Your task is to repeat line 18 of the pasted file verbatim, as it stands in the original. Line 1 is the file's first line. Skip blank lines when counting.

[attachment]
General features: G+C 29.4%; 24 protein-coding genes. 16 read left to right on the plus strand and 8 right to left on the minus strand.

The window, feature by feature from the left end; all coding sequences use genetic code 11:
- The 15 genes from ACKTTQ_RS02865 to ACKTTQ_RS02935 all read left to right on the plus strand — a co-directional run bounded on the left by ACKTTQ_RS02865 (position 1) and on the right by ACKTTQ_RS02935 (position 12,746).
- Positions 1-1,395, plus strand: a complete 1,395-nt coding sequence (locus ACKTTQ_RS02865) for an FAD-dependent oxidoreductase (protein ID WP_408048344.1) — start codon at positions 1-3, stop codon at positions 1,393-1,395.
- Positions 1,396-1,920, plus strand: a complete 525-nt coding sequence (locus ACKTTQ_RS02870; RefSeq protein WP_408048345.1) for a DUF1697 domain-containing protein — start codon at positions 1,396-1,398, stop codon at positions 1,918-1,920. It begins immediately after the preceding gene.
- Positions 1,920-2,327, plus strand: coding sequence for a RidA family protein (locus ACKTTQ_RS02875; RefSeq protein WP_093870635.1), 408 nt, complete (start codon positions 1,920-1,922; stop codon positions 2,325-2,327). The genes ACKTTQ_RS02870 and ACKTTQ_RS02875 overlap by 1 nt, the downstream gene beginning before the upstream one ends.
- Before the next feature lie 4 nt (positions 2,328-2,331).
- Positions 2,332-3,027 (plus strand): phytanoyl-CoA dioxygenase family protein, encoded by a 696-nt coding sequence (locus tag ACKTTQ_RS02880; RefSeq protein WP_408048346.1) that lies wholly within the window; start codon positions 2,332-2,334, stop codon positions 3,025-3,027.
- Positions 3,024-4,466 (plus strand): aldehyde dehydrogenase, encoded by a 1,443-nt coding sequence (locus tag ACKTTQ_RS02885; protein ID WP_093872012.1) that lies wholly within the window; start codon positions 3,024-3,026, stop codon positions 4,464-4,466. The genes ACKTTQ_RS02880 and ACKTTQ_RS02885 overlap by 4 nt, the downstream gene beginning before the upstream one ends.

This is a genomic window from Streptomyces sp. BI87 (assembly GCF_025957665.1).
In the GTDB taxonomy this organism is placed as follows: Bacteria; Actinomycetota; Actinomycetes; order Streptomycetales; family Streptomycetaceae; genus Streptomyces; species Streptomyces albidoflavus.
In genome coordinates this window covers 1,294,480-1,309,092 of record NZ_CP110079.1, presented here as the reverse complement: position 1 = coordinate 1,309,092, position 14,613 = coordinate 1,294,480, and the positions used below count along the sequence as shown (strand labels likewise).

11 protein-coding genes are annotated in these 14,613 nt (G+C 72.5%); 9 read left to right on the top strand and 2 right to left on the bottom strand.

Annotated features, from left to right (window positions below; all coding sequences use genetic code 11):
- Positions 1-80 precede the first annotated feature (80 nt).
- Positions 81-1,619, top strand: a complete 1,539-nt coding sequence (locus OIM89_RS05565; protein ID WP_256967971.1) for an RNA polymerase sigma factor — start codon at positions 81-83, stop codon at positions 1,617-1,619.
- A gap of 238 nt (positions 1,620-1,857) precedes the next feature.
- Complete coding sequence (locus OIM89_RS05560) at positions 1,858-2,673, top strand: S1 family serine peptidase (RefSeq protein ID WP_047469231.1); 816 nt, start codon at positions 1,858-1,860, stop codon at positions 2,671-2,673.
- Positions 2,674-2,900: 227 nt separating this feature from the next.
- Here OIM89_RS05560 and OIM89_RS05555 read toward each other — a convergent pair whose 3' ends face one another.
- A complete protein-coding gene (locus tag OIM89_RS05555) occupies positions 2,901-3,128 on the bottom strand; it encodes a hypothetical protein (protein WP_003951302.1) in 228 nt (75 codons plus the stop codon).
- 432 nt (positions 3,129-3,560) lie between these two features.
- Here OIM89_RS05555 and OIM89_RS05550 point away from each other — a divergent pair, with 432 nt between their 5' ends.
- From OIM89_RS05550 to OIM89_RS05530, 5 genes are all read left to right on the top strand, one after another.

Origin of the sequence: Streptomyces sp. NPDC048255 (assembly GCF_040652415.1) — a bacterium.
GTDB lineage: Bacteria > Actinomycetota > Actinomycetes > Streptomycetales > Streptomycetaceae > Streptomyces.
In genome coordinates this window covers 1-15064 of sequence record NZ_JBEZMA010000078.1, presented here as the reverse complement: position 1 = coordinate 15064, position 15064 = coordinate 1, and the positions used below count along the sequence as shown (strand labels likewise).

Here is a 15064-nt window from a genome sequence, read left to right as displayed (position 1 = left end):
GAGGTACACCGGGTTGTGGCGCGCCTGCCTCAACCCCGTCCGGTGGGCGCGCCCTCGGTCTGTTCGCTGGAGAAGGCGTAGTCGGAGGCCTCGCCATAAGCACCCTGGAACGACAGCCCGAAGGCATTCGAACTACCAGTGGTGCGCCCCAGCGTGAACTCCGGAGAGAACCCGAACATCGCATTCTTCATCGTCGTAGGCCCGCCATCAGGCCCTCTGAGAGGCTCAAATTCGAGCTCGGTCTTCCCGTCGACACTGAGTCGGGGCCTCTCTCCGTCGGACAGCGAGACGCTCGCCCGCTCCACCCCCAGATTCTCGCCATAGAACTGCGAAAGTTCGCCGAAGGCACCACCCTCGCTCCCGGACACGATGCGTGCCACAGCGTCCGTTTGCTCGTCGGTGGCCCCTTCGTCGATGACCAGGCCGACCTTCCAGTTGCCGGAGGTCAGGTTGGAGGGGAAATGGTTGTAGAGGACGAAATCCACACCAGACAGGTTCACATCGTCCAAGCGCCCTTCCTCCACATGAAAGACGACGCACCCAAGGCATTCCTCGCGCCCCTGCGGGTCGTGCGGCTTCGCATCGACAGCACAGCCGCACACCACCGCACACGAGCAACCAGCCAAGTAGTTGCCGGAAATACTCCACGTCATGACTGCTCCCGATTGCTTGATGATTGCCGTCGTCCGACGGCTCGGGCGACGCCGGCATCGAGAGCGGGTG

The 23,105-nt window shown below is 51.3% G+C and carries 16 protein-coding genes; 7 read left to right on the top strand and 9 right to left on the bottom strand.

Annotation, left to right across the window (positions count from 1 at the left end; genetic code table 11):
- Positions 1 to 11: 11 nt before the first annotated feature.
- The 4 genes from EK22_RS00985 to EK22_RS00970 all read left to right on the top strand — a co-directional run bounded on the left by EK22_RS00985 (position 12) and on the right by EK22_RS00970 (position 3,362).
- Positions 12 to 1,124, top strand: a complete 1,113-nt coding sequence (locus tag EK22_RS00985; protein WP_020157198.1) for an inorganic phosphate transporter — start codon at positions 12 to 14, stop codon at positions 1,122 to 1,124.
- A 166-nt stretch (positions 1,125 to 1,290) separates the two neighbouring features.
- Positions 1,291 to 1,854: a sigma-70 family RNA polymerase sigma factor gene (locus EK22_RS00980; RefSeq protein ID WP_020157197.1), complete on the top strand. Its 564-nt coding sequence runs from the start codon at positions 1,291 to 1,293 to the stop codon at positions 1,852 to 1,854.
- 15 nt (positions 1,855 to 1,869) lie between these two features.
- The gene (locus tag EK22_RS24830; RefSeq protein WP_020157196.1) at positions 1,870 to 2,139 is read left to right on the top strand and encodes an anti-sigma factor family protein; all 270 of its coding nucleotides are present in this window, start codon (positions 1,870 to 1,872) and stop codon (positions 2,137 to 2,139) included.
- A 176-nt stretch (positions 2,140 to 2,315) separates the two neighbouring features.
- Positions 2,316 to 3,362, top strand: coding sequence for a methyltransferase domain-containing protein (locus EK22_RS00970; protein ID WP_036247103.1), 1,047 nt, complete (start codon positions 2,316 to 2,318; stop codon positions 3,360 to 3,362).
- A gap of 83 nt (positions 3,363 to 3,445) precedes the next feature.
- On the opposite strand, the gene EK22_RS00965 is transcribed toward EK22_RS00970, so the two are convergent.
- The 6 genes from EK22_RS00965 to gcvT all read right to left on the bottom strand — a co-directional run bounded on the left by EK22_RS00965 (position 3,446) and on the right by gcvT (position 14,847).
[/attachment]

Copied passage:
- Complete coding sequence (locus OIM89_RS05560) at positions 1,858-2,673, top strand: S1 family serine peptidase (RefSeq protein ID WP_047469231.1); 816 nt, start codon at positions 1,858-1,860, stop codon at positions 2,671-2,673.